Fast Forward Video (FFV) today announced that noted cinematographer Matthew Cherry has selected FFV's new sideKick HD(TM) camera-mountable straight-to-edit digital video recorder (DVR) to work in tandem with his Sony CineAlta(R) PMW-F3 camcorder. When paired with the F3, the sideKick records the camera output at broadcast-quality data rates and streamlines the studio's editing workflows by capturing video directly into native NLE formats.
"The Sony CineAlta F3 is a remarkable system, with its Super35 chip delivering cinema-quality results and full uncompressed output up to 4:4:4; however, its internal record speed is 35 Mb/s, which is inadequate for broadcast applications," said Cherry. "Because the sideKick HD can record at speeds of 220 Mb/s, we're able to bridge that gap while taking advantage of the camera and its high-end cinematography effects."
At Matthew Cherry Studios, the sideKick HD was initially chosen for use on a large industrial video shoot for one of the studio's clients, Anton/Bauer. The complex shoot involved five setups at three different locations within a healthcare facility with the camera mounted on a range of equipment including jib cranes and dollies. The sideKick HD's light weight makes it easy to balance the camera on a jib, tripod, or shoulder-mount in order to ensure steady movement -- an important factor with a smaller and lighter camcorder such as the Sony CineAlta F3. Rather than having to juggle multiple SxS cards and waste time with card changes, Cherry was able to record the full day's shoot on the sideKick HD. The hospital location was available for only a day, but he was able to maximize shooting time. The DVR's built-in 4.3-inch confidence monitor enabled on-screen review of footage throughout the shoot.
For Cherry, an important feature of the sideKick HD is its ability to capture video directly into both Avid(R) DNxHD and ProRes for Apple(R) NLE formats -- enabling seamless movement of high-quality content directly into studio editing and playout workflows. Because his operation is currently migrating from a Final Cut Pro(R) to an Avid editing workflow, the sideKick HD's support for both formats is especially important. By recording video in the native editing codec, Cherry can skip the time-consuming "log and capture" process that Final Cut Pro would require in order to read Sony's native camera files. Instead, he can simply remove the 2.5-inch SATA drive from the sideKick HD, pop it into the computer, and copy and paste the original video files, along with their metadata, directly into the editing system.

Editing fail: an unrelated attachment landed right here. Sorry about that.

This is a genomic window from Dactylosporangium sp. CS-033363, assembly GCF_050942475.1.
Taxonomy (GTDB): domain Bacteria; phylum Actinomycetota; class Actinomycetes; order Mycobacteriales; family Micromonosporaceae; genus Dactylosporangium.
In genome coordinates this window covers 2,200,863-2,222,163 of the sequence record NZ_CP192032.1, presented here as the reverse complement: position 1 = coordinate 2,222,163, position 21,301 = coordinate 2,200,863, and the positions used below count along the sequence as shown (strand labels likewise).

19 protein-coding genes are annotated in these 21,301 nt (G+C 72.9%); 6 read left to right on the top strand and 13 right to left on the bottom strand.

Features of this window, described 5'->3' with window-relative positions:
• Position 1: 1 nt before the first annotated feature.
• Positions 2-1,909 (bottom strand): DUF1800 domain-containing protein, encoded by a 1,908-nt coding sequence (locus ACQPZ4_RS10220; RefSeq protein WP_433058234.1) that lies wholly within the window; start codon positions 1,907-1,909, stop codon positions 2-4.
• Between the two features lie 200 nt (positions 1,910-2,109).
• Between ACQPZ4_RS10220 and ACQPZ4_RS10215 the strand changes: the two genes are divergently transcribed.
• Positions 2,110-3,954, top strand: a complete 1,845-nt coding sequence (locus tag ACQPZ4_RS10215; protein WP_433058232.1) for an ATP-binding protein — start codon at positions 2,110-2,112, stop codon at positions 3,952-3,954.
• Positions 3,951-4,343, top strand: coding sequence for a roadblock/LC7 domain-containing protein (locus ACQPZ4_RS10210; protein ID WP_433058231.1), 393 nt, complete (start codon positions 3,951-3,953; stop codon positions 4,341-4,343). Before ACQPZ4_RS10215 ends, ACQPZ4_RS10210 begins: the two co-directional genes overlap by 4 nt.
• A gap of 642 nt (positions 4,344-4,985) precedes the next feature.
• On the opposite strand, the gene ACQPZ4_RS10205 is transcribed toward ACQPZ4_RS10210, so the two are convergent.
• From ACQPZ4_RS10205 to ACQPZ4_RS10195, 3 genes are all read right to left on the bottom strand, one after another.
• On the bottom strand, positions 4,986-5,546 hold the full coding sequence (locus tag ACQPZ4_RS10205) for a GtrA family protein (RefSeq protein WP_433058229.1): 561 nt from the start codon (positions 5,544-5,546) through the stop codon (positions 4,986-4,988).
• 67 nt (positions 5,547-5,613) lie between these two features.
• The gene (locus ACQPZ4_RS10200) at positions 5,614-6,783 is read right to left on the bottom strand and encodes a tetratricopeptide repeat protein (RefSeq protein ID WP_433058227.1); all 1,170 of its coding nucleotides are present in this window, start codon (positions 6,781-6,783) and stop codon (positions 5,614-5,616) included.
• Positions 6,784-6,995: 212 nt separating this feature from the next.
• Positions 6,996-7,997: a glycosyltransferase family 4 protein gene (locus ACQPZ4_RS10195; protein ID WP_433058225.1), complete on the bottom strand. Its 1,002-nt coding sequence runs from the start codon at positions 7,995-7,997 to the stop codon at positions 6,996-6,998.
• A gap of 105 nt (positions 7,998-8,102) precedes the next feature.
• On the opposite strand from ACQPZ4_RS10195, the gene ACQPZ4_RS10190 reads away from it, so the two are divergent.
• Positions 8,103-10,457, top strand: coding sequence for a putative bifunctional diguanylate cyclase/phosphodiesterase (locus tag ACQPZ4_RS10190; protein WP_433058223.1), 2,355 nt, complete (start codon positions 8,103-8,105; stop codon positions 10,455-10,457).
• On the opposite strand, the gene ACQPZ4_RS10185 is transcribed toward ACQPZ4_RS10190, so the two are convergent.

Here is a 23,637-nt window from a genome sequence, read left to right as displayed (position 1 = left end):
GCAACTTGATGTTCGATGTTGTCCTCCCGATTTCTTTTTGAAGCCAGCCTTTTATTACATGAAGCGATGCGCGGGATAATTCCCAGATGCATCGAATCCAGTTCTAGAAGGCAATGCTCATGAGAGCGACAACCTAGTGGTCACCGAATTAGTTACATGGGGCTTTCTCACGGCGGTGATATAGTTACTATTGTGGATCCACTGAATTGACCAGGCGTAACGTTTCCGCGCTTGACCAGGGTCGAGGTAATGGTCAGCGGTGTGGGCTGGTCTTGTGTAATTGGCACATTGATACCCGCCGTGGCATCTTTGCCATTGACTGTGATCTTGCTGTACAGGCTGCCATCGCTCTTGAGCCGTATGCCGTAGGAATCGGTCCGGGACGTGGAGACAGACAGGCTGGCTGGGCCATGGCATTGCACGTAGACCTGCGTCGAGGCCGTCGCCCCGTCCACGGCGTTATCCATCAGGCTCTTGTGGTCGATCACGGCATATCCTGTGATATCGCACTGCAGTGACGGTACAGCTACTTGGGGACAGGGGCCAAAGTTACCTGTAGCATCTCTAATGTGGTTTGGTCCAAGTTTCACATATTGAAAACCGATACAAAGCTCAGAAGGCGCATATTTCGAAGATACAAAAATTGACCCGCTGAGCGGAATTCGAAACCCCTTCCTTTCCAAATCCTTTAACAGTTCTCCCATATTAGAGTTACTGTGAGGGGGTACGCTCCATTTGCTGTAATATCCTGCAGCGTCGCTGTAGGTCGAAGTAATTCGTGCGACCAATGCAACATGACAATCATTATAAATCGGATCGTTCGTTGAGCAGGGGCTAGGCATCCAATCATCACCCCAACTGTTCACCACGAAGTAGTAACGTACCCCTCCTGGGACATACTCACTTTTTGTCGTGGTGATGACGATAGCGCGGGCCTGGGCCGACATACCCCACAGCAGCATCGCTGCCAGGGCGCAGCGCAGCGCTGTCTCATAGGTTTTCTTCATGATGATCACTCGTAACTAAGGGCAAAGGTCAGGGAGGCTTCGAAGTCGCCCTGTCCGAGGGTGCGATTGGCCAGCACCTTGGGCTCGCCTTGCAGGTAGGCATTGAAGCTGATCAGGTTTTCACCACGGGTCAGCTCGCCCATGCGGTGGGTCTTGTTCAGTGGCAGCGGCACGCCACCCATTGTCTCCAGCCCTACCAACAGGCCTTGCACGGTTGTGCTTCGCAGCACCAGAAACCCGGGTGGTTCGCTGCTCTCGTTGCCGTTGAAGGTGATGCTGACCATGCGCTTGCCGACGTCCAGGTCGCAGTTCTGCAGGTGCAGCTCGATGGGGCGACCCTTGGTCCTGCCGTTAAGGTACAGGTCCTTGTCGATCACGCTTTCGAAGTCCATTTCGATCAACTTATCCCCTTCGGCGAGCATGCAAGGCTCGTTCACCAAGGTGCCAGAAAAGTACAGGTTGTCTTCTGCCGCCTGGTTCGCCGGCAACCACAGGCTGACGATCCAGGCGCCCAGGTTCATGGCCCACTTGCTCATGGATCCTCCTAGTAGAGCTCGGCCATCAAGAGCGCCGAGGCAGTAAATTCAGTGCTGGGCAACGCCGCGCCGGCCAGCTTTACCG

"Matthew Cherry is yet another example of a highly regarded video professional who has recognized and embraced the power of the sideKick HD," said Paul DeKeyser, founder of FFV. "The DVR's multiformat straight-to-edit capabilities, light weight, and extremely high-quality recording capabilities make it ideal for smaller independent producers who need to maximize their investment in camcorder equipment and streamline editing workflows."
At the 2012 NAB Show, the sideKick HD family will headline FFV's full range of durable, user-friendly DVR solutions, each designed with customer requirements in mind and focused on delivering the highest quality output possible. More information about the sideKick HD and FFV's complete line of award-winning DVR solutions is available at www.ffv.com.